Am I responsible for my husband's school loan debt accrued since we were married?
Am I responsible for any school loan debt that my husband accrued since our marriage? Whether it be his death or him being delinquent on payments, I want to know if my income and assets are safe. The house is in my name only, we have one, small-balance bank account sharing our names, and no jointly named credit cards.
Hello and Thanks for the interesting email legal question. You can tune into wjr am 760 the great voice of the great lakes every Sunday from 2:00pm to 3:00pm eastern time to listen when I answer caller's similiar questions on the lawshow. You can also visit my website www.thelawshow.com or www.daileylawyers.com for more informative legal issue podcasts than you will find anywhere else on the internet.
As for your question. You will not be liable to anyone for the repayment of the student loans other than perhaps your husband and only in the event of a divorce in which you are bound by a divorce judgment requiring your participation in the debt. As to third parties such as banks and government guarantors of the student loans you will have no responsibility unless you cosigned or otherwise agreed to be responsible for those debts.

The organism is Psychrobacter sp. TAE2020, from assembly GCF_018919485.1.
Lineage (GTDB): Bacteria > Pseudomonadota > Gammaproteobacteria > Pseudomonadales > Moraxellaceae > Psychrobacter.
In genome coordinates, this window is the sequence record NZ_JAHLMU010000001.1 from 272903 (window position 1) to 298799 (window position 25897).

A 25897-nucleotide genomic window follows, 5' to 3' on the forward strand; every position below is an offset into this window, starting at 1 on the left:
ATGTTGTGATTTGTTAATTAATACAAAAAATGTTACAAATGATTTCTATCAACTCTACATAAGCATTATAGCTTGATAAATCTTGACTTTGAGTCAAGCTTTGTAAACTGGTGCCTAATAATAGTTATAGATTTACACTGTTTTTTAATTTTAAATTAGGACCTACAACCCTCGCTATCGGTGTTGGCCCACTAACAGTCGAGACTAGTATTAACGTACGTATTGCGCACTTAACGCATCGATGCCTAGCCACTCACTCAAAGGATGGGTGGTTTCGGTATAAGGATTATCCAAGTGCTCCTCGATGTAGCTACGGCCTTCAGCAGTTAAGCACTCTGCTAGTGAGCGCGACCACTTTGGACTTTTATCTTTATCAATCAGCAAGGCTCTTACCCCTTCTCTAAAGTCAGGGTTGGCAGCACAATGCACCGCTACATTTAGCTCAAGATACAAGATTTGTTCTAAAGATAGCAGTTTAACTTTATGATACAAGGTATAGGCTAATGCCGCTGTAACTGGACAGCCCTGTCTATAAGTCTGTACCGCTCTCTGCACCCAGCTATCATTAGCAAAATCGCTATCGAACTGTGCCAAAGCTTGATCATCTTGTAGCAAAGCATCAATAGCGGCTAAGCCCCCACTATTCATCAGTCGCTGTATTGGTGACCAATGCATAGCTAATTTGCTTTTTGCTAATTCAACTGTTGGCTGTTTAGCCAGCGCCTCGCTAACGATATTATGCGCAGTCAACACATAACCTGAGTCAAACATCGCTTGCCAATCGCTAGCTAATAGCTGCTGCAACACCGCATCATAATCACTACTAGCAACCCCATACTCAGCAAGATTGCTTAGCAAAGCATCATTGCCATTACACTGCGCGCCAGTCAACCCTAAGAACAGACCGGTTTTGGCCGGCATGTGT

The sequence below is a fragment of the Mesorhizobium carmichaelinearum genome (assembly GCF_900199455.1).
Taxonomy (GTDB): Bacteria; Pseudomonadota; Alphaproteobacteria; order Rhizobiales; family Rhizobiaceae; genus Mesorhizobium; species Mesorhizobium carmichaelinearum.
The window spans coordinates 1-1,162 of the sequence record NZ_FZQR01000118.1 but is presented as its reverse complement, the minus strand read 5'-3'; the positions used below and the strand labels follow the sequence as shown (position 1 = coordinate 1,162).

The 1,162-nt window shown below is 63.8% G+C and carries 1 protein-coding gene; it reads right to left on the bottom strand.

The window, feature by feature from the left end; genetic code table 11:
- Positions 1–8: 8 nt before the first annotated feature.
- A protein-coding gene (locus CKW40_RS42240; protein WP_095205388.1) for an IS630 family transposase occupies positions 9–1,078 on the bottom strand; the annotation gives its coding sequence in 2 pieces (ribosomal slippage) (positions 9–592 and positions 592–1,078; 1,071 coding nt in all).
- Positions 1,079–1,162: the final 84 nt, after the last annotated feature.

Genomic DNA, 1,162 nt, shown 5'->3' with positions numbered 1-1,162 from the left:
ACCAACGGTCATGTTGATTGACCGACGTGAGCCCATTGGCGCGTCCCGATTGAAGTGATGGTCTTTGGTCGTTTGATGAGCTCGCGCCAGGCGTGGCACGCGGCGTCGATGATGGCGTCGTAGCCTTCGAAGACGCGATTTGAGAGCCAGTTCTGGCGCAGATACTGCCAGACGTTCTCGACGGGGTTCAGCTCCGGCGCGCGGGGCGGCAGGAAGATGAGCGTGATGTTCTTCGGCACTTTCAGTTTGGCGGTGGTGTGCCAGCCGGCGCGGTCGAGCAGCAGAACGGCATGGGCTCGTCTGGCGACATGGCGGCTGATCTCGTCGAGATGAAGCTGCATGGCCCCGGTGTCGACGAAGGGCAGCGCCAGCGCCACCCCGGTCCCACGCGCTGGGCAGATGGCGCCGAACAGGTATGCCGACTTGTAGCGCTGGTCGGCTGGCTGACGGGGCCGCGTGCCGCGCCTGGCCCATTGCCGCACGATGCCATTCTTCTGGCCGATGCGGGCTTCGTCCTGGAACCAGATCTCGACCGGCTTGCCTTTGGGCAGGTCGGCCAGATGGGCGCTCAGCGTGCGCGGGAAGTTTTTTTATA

If you are worried about collection actions then you want to make sure that you do not allow any judgments name you as responsible unless you are in fact responsible and you do not want to have your husbands name on any accounts or assets. To have your husbands name on any accounts, merely sharing names allows all creditors to seize those assets even though you own them as well. Good luck and if you need addtional advice call me, Brian Dailey, 866 665 2993 or visit the www.thelawshow.com or www.daileylawyers.com
You need to speak to a lawyer to find out if MI is a community property state. However, with student loans, the lender is not able to go after assets of the spouse generally. Nevertheless, if you file taxes jointly there may be a way for the Government to levy on money that is owed. If the house is in your name only then that asset is safe. You also want to keep your money in a separate bank account. Take the money out of a joint account as that money is subject to being taken by a bank levy execution. You need to keep all your money and property in your name only. If you file taxes, you should speak to your accountant about how you want to file if you are getting money back.
Unless you co-signed for the loan, you are not responsible for your husbands student loan debt. If the lender gets a judgment against your husband, a joint bank account could be levied upon to satisfy the debt. You should keep your earnings in a separate account to protect them.
A home that is only in your name would not be subject to claims against your husband. You should make certain that all of your assets are kept separate from his.